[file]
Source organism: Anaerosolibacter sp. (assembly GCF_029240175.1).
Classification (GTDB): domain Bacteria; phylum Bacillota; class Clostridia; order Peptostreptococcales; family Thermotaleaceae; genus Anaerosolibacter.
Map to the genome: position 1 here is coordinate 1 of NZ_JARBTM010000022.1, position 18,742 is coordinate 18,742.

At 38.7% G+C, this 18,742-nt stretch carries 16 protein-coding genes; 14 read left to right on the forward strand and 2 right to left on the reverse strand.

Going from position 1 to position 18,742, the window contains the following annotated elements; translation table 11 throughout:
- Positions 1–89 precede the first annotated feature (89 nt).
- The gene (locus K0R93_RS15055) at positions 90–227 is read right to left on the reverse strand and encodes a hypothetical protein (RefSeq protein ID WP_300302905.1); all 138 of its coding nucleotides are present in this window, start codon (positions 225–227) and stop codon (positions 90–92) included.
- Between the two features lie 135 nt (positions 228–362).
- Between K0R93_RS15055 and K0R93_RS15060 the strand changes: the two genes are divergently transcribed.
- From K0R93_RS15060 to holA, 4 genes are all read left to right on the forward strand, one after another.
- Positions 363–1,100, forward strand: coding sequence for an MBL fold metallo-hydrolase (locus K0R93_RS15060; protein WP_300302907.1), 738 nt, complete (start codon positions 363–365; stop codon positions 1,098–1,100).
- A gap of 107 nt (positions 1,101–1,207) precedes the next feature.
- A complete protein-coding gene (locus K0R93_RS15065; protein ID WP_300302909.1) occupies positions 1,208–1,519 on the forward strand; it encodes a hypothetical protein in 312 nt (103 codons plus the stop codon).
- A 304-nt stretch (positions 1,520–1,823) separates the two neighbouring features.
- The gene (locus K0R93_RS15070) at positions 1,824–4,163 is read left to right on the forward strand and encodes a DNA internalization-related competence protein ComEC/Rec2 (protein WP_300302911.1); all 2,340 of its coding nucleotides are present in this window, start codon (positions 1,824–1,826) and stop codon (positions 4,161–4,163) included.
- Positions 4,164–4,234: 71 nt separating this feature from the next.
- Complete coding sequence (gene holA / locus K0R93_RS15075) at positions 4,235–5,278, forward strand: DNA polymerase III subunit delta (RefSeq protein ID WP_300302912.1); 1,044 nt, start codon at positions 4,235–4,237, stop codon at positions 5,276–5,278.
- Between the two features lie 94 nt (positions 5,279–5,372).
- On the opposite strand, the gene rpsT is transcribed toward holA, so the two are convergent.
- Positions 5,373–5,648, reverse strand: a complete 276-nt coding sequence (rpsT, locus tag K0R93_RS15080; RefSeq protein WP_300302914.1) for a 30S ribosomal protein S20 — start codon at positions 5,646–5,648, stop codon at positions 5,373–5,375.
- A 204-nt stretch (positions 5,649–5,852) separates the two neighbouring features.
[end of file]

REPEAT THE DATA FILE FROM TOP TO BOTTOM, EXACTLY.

Source organism: Anaerosolibacter sp. (assembly GCF_029240175.1).
Classification (GTDB): domain Bacteria; phylum Bacillota; class Clostridia; order Peptostreptococcales; family Thermotaleaceae; genus Anaerosolibacter.
Map to the genome: position 1 here is coordinate 1 of NZ_JARBTM010000022.1, position 18,742 is coordinate 18,742.

At 38.7% G+C, this 18,742-nt stretch carries 16 protein-coding genes; 14 read left to right on the forward strand and 2 right to left on the reverse strand.

Going from position 1 to position 18,742, the window contains the following annotated elements; translation table 11 throughout:
- Positions 1–89 precede the first annotated feature (89 nt).
- The gene (locus K0R93_RS15055) at positions 90–227 is read right to left on the reverse strand and encodes a hypothetical protein (RefSeq protein ID WP_300302905.1); all 138 of its coding nucleotides are present in this window, start codon (positions 225–227) and stop codon (positions 90–92) included.
- Between the two features lie 135 nt (positions 228–362).
- Between K0R93_RS15055 and K0R93_RS15060 the strand changes: the two genes are divergently transcribed.
- From K0R93_RS15060 to holA, 4 genes are all read left to right on the forward strand, one after another.
- Positions 363–1,100, forward strand: coding sequence for an MBL fold metallo-hydrolase (locus K0R93_RS15060; protein WP_300302907.1), 738 nt, complete (start codon positions 363–365; stop codon positions 1,098–1,100).
- A gap of 107 nt (positions 1,101–1,207) precedes the next feature.
- A complete protein-coding gene (locus K0R93_RS15065; protein ID WP_300302909.1) occupies positions 1,208–1,519 on the forward strand; it encodes a hypothetical protein in 312 nt (103 codons plus the stop codon).
- A 304-nt stretch (positions 1,520–1,823) separates the two neighbouring features.
- The gene (locus K0R93_RS15070) at positions 1,824–4,163 is read left to right on the forward strand and encodes a DNA internalization-related competence protein ComEC/Rec2 (protein WP_300302911.1); all 2,340 of its coding nucleotides are present in this window, start codon (positions 1,824–1,826) and stop codon (positions 4,161–4,163) included.
- Positions 4,164–4,234: 71 nt separating this feature from the next.
- Complete coding sequence (gene holA / locus K0R93_RS15075) at positions 4,235–5,278, forward strand: DNA polymerase III subunit delta (RefSeq protein ID WP_300302912.1); 1,044 nt, start codon at positions 4,235–4,237, stop codon at positions 5,276–5,278.
- Between the two features lie 94 nt (positions 5,279–5,372).
- On the opposite strand, the gene rpsT is transcribed toward holA, so the two are convergent.
- Positions 5,373–5,648, reverse strand: a complete 276-nt coding sequence (rpsT, locus tag K0R93_RS15080; RefSeq protein WP_300302914.1) for a 30S ribosomal protein S20 — start codon at positions 5,646–5,648, stop codon at positions 5,373–5,375.
- A 204-nt stretch (positions 5,649–5,852) separates the two neighbouring features.